Again, you'll notice that this website has the exact same appearance. Only this time, we're focusing in on English language arts standards. And again, we get our background information, as well as the standards broken down by various areas in kindergarten through grade 12, as well as the literacy in history, social science and techniques elements, and then various appendices and videos, helping to teach us a little bit more about those standards.
If you're looking for the Next Generation Science Standards, you're going to focus in on nextgensicience.org. Let's take a look at that website. And you can actually click right here to see the Next Generation Science Standards. Now, you can look. We've got a little bit of an overview, as well as the various structures and elements here, and some really helpful videos that can help connect us to that information.
If you're looking for the historical thinking standards, you're going to have a bit more to put in, because these were developed at UCLA. So you're going to look at nchs.ucla.edu. Let's take a look. Here, you notice, we're looking at the National Center for History in the Schools. That's where the NCHS comes from. And then it's within the UCLAS department of history. So what we've got right here our introduction to standards in historical thinking. You can go through and take a look at a lot of the background information, as well as engage in those five major areas of historical thinking, and why those exist. When you want to look at the specific standards, you can click right up here, and then go through each of the areas in order to focus in on the one that most applies to the standard you're looking for.
Finally, we have the world language standards. Those are found at actfl.org. And I've found the quickest way to get there is /node/92. After you've entered that in, you'll notice that you're taken right to the national standards for foreign language education. These are found through the American council on the teaching of foreign languages. And you'll notice here, again, we get that background information. We start to look at why they're ordered the way they are, the philosophy. And then finally, we get into the various standards. It's important to note that other areas have standards as well, and that some states and districts have additional or different standards than those that are illustrated here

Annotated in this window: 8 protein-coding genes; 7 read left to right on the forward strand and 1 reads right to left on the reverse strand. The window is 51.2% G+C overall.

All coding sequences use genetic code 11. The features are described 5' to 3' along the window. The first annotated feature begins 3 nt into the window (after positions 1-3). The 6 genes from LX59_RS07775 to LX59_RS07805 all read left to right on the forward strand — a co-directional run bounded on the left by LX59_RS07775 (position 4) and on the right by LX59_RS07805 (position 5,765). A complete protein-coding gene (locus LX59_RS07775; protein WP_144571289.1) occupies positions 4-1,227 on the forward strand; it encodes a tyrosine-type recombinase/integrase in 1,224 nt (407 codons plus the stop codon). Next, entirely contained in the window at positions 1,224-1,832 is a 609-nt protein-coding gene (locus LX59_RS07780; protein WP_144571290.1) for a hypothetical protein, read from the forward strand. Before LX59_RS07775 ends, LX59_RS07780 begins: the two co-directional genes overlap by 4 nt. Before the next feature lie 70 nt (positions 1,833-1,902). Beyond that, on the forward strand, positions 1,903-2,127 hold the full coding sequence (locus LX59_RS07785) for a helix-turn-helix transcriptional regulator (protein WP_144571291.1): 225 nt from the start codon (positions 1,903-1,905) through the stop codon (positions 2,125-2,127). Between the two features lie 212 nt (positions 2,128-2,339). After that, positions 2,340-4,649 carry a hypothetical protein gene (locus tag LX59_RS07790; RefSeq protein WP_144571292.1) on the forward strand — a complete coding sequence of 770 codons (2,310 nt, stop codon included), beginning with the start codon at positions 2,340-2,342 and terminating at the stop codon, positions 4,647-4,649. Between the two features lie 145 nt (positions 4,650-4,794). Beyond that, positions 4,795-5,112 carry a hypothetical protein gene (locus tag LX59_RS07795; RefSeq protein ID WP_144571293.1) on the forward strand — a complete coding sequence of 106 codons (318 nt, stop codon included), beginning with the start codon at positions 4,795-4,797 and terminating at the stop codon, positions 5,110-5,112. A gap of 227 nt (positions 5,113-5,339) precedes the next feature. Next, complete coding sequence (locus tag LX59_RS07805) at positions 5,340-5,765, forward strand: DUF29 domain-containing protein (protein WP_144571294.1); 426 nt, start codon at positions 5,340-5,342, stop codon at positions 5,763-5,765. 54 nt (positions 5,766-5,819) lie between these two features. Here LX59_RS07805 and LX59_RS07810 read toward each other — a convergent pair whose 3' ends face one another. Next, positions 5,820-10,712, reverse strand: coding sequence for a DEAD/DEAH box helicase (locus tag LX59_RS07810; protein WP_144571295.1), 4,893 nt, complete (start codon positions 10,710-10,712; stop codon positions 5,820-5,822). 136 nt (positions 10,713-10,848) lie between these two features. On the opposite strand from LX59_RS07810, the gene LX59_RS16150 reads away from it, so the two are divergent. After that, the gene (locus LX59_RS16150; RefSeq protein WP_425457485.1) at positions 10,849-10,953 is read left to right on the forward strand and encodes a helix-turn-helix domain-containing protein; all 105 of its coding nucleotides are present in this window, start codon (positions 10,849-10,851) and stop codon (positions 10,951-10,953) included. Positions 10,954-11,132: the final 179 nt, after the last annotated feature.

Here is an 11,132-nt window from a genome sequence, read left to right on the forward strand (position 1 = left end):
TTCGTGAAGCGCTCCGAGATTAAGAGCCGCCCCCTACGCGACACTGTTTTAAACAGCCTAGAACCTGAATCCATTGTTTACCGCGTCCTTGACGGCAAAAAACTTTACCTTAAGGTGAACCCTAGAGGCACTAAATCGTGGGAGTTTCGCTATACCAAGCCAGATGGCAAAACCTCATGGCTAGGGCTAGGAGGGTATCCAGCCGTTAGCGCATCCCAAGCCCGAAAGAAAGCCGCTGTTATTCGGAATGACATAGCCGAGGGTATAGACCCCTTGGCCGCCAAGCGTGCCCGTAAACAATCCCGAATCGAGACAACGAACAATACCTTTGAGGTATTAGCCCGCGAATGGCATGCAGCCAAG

Now what I would like to do is really focused in on the major differences between the common core language arts literacy standards, history standards, and science standards. There's a common misconception that the common core standards exist for both history and science. And that's not true. However, the common core does have those literacy standards, in terms of what students can read, and all those elements of literacy, for history and science courses. Those focus in on literacy specifically. And they begin for history and science at the secondary level. So what those focus in on are their informational reading, writing, speaking listening, and research that students are doing, as well as their college and career readiness within those specific content areas.
Now that we've reached the end of the lesson, you are able to locate and select subject and grade specific standards aligned to units or lessons. You're able to develop aligned objectives and I can statements from those standards you've located. And you're able to really examine the benefits and weaknesses to those different standards.
Now that you've learned all about how to locate and select subject and grade specific standards and develop them into aligned objectives and I can statements, I want you to think just a little bit about what the first step would be in beginning to implement this into your classroom.
As you reflect on how this new information can be applied, you might want to explore the Additional Resources section that accompanies this video presentation. This is where you'll find links to resources chosen to really help you deepen your learning and explore ways to apply your newly acquired skillset.
That's all we have for right now. I hope you have a wonderful rest of your day.
(00:33-01:00) Content Standards Overview
(01:01-02:45) Creating Objectives & I Can Statements
(02:46-04:27) Strengths & Weaknesses
(04:28-08:16) Finding the Standards
(08:17-09:10) Major Differences from Traditional Ed
Common Core State Standards Initiative
The official web site for the Common Core ELA and Math Standards. This web site is an easy to navigate portal including the ELA anchor standards; standards by grade; Literacy Standards for History and Social Studies; Literacy Standards for Science and the technical areas; Math practice standards; and math standards by grade. In addition to the complete set of standards, this site includes the appendices to the standards which include student work samples, suggested texts, implementation guidance, and instructional strategies.
Common Core State Standards: Implementation Tools and Resources